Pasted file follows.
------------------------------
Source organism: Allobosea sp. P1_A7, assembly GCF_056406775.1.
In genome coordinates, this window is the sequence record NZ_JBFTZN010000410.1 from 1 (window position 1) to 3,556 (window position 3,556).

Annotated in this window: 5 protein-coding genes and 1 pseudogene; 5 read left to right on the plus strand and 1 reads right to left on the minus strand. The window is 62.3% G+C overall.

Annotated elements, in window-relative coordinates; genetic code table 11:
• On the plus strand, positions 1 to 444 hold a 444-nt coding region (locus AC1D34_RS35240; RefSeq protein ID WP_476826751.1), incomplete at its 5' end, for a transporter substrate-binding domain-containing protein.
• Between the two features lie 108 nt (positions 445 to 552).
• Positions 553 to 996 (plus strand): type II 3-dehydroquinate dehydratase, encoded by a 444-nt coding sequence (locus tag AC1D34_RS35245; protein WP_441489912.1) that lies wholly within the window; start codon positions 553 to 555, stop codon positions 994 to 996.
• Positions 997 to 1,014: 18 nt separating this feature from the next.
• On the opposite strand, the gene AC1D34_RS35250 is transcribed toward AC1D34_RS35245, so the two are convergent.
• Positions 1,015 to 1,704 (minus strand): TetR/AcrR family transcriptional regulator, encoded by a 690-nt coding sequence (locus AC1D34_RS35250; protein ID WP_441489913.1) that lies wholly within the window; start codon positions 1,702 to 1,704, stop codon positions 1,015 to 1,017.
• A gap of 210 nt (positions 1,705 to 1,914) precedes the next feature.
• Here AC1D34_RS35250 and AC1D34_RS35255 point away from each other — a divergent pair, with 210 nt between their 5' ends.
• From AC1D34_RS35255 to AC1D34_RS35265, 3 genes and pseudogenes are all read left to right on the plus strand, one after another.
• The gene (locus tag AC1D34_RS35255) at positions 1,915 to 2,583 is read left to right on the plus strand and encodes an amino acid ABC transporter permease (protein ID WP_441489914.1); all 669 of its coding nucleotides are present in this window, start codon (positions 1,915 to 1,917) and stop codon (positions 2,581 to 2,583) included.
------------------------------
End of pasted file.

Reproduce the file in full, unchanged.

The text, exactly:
Source organism: Allobosea sp. P1_A7, assembly GCF_056406775.1.
In genome coordinates, this window is the sequence record NZ_JBFTZN010000410.1 from 1 (window position 1) to 3,556 (window position 3,556).

Annotated in this window: 5 protein-coding genes and 1 pseudogene; 5 read left to right on the plus strand and 1 reads right to left on the minus strand. The window is 62.3% G+C overall.

Annotated elements, in window-relative coordinates; genetic code table 11:
• On the plus strand, positions 1 to 444 hold a 444-nt coding region (locus AC1D34_RS35240; RefSeq protein ID WP_476826751.1), incomplete at its 5' end, for a transporter substrate-binding domain-containing protein.
• Between the two features lie 108 nt (positions 445 to 552).
• Positions 553 to 996 (plus strand): type II 3-dehydroquinate dehydratase, encoded by a 444-nt coding sequence (locus tag AC1D34_RS35245; protein WP_441489912.1) that lies wholly within the window; start codon positions 553 to 555, stop codon positions 994 to 996.
• Positions 997 to 1,014: 18 nt separating this feature from the next.
• On the opposite strand, the gene AC1D34_RS35250 is transcribed toward AC1D34_RS35245, so the two are convergent.
• Positions 1,015 to 1,704 (minus strand): TetR/AcrR family transcriptional regulator, encoded by a 690-nt coding sequence (locus AC1D34_RS35250; protein ID WP_441489913.1) that lies wholly within the window; start codon positions 1,702 to 1,704, stop codon positions 1,015 to 1,017.
• A gap of 210 nt (positions 1,705 to 1,914) precedes the next feature.
• Here AC1D34_RS35250 and AC1D34_RS35255 point away from each other — a divergent pair, with 210 nt between their 5' ends.
• From AC1D34_RS35255 to AC1D34_RS35265, 3 genes and pseudogenes are all read left to right on the plus strand, one after another.
• The gene (locus tag AC1D34_RS35255) at positions 1,915 to 2,583 is read left to right on the plus strand and encodes an amino acid ABC transporter permease (protein ID WP_441489914.1); all 669 of its coding nucleotides are present in this window, start codon (positions 1,915 to 1,917) and stop codon (positions 2,581 to 2,583) included.